This article's title implies a dispute that is more rhetorical than real. In the long term, the economy and the environment are inextricably linked. Today's economy depends heavily on the availability and cost of resources. Yet, we have built an economy that values resource consumption rather than stewardship. We live in a finite ecosystem, but we operate as though our resources were infinite. And we believe science will find a substitute when we run out.
There is another distinction -- made clearly by the World Bank -- which points out that we have consistently failed to recognize the difference between growth and development:
As we move into the new millennium, we are at a threshold in the way we view our environment and deal with environmental policy. The time has come to recognize that economic prosperity and environmental prosperity are two sides of the same coin.
Earth Day 1970 marked the beginning of the modern environmental movement -- we started to deal with urban issues, including clean water and air, traffic congestion, solid and toxic wastes. Government's solution was "command and control" regulation and enforcement with business as its target. We made great strides, but government became a victim of its own rhetoric. The Clean Water Act, the Clean Air Act, and other grandly named laws gave the false impression that we had solved the problems.
Business since the 1970s has generally been reactive and become a victim of its own rhetoric. Money spent on environmental programs has been seen as a "cost" to be avoided. Environmental mandates or bad press stories have been blamed on environmental activists.
And while membership in environmental organizations has soared, they too have been victims of their own rhetoric. The 30/60 rule forced environmentalists and politicians to reduce environmental issues to the time they were allotted on TV: 30 to 60 seconds. Environmental groups built their budgets through direct mail, the success of which depended upon raising the urgency of a specific issue and raising the public's expectations about what could be done with their money.
As we move into the new millennium, local government is best suited to lead the way. The environmental problems that have been regulated by state and federal governments still persist and worsen, resulting in a sense of paralysis. These problems need to be defined in bite-sized chunks, so people can be moved to take action.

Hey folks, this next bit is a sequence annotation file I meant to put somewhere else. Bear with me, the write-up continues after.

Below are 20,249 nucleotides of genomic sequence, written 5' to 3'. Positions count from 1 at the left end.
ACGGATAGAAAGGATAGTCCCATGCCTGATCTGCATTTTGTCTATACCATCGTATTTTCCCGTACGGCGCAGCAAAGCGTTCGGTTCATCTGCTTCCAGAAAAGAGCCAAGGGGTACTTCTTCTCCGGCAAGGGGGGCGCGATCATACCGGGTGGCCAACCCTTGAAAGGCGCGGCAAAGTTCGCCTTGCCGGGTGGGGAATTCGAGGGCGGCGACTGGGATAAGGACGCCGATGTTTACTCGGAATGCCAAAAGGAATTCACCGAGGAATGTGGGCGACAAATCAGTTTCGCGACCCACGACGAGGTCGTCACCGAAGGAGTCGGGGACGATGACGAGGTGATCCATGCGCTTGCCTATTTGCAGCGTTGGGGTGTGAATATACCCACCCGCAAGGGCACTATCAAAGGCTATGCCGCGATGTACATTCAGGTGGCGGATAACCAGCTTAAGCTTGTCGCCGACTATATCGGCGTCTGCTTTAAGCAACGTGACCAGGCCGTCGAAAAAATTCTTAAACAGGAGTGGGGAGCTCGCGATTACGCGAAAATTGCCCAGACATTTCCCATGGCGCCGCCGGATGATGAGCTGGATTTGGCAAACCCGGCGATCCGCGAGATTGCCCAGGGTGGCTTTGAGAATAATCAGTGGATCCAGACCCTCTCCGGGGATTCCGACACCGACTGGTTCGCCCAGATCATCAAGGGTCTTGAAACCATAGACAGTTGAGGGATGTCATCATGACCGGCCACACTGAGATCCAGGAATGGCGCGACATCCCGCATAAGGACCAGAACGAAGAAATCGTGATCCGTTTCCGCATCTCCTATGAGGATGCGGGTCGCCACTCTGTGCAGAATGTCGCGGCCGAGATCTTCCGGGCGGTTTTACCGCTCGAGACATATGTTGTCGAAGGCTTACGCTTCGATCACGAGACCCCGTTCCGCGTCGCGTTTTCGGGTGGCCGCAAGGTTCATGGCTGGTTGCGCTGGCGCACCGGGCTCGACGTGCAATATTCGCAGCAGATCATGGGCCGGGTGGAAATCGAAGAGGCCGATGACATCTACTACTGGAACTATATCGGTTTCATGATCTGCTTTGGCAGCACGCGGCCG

Businesses have begun to realize that resource limitations cause uncertainty and expense; that changing environmental regulations make smart business planning difficult; and that environmental problems threaten their success. All their lobbying and PR only changes the venue of the problem from the legislature to the courts; or, in worst case situations, to direct action by the public ranging from boycotts to ballot initiatives.
As their memberships flatten out, environmental organizations are realizing that they have disenfranchised their members by focusing on fundraising, media, and lobbying in distant capitols. They realize that even the most urgent appeals are losing their strength as people become skeptical; and that their strength ultimately lies in working with local members on a local environmental agenda.
In the year 2000, our challenge will be to define a clear vision and the practical instruments and incentives that allow us all to act on behalf of our common future. The answer lies in building sustainable communities. The sustainability movement directs attention to systems rather than single issues; to systems changes (pollution prevention and source reduction) rather than tailpipe solutions. Sustainability focuses on development versus growth, seeking partnerships between government, business, and the public. Sustainability promotes economic well-being, social justice and environmental quality.